Honoring Improvements in Wheelchair Service Provision

This story originally appeard on Management Sciences for Health's website.

The USAID-funded Leadership, Management, and Governance (LMG) Project, led by MSH, was honored this month at the 2016 International Society for Performance Improvement Awards of Excellence Ceremony during ISPI's Annual Conference. The LMG Project’s partners, along with experts in wheelchair service provision and credentialing, were acknowledged for "Outstanding Human Performance Intervention" in recognition of measuring the skills and knowledge of wheelchair service providers who work in under-resourced countries.

A young girl receives a wheelchair as part of the LMG Project's WHO Wheelchair Service Training Package - Intermediate Level training in Vientiane, Laos, March 14-25, 2016. (Photo: Efrat Shenhod-Mulihi)

A young girl receives a wheelchair as part of the LMG Project's WHO Wheelchair Service Training Package - Intermediate Level training in Vientiane, Laos, March 14-25, 2016. (Photo: Efrat Shenhod-Mulihi)

The International Society for Performance Improvement and its members use evidence-based performance improvement research and practices to effect sustainable, measurable results, and add value to stakeholders in the private, public, and social sectors. Founded in 1962, society is the leading international association dedicated to improving productivity and competence in the workplace. The International Society for Performance Improvement represents performance improvement professionals throughout the United States, Canada, and 44 other countries. The International Society for Performance Awards of Excellence program is designed to showcase the people, products, innovations, and organizations that represent excellence in the field of Human Performance Technology.

Beginning in May 2013, the Leadership, Management & Governance Project collaborated with The Institute for Performance Improvement, a U.S.-based organization with expertise in instructional design, to facilitate the development of the assessment tool to measure the performance of wheelchair service providers, particularly in low and middle-income countries. The project and the institute worked with experts in wheelchair service provision to develop a multiple-choice assessment for basic-level wheelchair providers, regardless of the particular curriculum or methodology they had been trained on. The assessment contributes to global efforts to professionalize wheelchair service provision. It can be used to determine the readiness of wheelchair providers to participate in an intermediate-level training, and as a way for donors, clients, organizations, and other stakeholders to ensure the service providers they support or use are capable of providing basic-level service at a minimum standard of quality in alignment with global wheelchair guidelines.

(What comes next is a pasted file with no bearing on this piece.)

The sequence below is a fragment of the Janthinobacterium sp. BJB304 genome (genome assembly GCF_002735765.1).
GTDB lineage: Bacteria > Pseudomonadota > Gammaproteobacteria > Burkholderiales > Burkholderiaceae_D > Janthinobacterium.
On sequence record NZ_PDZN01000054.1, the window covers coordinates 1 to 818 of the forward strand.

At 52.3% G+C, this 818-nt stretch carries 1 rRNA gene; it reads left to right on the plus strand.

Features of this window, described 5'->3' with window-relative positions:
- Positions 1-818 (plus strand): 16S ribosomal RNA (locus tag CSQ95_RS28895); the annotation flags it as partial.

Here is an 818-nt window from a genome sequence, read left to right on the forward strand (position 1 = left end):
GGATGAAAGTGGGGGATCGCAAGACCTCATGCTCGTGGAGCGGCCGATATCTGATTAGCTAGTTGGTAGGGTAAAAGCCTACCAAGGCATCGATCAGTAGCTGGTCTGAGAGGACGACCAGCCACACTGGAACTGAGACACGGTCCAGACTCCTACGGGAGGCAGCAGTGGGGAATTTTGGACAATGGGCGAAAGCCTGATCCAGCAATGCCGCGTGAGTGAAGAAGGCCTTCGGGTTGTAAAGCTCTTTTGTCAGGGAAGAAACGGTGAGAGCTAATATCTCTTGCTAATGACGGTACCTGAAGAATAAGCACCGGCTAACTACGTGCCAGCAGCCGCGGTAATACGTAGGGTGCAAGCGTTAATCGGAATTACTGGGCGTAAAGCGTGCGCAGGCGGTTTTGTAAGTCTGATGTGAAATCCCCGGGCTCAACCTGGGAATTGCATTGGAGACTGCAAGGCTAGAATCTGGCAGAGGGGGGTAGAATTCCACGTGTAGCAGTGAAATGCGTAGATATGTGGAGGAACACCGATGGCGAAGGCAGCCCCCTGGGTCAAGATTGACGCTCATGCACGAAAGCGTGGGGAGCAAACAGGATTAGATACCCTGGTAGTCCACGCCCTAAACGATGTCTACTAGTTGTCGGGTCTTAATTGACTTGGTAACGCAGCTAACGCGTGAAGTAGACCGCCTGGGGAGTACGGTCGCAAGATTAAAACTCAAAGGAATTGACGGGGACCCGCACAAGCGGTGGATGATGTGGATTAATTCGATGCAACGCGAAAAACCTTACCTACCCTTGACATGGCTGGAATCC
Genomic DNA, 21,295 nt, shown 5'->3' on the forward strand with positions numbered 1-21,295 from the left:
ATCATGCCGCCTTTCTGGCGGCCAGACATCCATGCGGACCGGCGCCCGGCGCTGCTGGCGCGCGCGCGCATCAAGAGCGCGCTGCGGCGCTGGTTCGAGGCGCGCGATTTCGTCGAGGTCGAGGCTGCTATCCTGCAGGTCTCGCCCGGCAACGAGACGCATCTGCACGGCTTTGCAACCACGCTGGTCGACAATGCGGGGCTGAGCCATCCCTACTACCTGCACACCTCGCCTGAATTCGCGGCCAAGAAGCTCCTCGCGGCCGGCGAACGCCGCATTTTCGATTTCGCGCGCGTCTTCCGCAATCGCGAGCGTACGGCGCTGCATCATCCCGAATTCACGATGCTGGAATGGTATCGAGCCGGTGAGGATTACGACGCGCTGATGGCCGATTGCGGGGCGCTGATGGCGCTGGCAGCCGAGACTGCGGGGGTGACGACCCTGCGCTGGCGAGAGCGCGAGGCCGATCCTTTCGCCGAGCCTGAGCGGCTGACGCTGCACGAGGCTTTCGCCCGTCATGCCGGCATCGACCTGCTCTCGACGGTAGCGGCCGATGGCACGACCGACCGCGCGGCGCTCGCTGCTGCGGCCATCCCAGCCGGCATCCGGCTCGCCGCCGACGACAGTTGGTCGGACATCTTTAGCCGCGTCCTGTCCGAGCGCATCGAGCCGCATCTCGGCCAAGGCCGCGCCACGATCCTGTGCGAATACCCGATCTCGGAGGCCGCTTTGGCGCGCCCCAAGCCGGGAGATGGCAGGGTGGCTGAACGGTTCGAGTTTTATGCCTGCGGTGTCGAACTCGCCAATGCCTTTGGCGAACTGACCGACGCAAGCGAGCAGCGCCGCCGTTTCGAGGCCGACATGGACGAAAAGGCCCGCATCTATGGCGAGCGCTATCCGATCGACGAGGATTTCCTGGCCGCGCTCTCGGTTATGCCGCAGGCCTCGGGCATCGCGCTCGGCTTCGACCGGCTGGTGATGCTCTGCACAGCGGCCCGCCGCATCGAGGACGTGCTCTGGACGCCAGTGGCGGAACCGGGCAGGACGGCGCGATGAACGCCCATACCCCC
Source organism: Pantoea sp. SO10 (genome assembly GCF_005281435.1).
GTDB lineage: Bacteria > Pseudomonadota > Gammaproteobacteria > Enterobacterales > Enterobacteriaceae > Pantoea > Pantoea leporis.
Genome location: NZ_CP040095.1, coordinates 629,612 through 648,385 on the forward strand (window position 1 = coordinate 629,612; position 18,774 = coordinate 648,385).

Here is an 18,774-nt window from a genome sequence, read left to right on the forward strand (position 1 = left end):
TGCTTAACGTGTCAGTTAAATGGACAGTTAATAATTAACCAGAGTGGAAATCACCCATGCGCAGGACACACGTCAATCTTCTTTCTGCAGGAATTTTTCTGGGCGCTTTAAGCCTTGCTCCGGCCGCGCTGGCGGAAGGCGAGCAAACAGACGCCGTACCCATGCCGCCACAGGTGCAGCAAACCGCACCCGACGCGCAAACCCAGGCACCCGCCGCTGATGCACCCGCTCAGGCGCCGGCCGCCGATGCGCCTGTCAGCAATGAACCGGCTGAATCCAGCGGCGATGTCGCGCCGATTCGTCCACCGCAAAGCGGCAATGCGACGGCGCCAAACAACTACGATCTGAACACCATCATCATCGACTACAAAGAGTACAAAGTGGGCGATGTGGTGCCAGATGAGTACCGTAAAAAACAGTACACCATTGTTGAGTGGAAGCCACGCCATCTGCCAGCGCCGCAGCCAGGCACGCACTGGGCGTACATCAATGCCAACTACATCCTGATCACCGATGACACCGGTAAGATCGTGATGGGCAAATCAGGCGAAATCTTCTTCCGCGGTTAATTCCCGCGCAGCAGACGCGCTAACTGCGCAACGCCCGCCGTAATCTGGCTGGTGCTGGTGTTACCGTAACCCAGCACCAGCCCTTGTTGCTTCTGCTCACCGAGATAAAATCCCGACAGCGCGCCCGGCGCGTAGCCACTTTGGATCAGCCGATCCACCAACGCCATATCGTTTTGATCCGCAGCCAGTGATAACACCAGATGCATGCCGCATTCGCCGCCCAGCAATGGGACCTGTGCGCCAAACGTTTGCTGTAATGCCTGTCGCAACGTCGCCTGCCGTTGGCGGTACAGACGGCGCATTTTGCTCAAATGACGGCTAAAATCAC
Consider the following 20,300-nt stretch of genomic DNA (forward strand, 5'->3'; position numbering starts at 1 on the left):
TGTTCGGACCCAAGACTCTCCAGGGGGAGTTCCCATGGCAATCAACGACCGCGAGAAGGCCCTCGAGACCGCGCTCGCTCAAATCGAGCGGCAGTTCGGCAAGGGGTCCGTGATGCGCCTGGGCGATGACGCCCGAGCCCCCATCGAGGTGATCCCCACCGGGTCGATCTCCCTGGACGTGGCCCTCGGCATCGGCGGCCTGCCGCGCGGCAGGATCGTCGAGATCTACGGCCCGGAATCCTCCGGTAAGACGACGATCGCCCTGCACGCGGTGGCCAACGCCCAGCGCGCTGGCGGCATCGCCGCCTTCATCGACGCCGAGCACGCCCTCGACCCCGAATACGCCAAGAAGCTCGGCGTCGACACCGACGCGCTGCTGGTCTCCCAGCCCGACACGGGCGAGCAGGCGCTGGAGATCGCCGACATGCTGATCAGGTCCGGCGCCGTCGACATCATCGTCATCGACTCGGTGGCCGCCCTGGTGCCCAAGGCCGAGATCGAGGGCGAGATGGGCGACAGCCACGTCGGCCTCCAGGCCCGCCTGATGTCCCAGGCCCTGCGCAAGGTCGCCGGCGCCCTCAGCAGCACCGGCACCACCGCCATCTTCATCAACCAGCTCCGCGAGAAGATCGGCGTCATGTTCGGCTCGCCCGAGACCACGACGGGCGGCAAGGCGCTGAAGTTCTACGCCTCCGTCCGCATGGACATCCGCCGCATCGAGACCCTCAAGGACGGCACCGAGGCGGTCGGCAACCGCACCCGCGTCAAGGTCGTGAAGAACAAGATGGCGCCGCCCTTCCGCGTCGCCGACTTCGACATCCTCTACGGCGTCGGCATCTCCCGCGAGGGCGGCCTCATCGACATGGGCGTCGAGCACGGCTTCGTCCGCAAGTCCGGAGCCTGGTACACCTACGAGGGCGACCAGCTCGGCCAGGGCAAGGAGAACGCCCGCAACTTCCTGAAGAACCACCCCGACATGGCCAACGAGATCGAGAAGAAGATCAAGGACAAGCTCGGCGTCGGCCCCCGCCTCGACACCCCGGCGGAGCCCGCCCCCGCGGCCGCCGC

The assessment is hosted online by the International Society of Wheelchair Providers, which is based at the University of Pittsburgh. It has been translated into Spanish, Albanian, French, Portuguese, Urdu, Lao, Hindi, Burmese, Arabic, Romanian, Vietnamese, simplified Mandarin, Mongolian, and Russian. Final reviews are currently underway for some of these languages, but all will be available soon through the society.

The process of developing the knowledge and skills assessment for basic level wheelchair service provision was recently published in the journal Disability and Rehabilitation: Assistive Technology in the article, "Development of a contextually appropriate, reliable and valid basic Wheelchair Service Provision Test."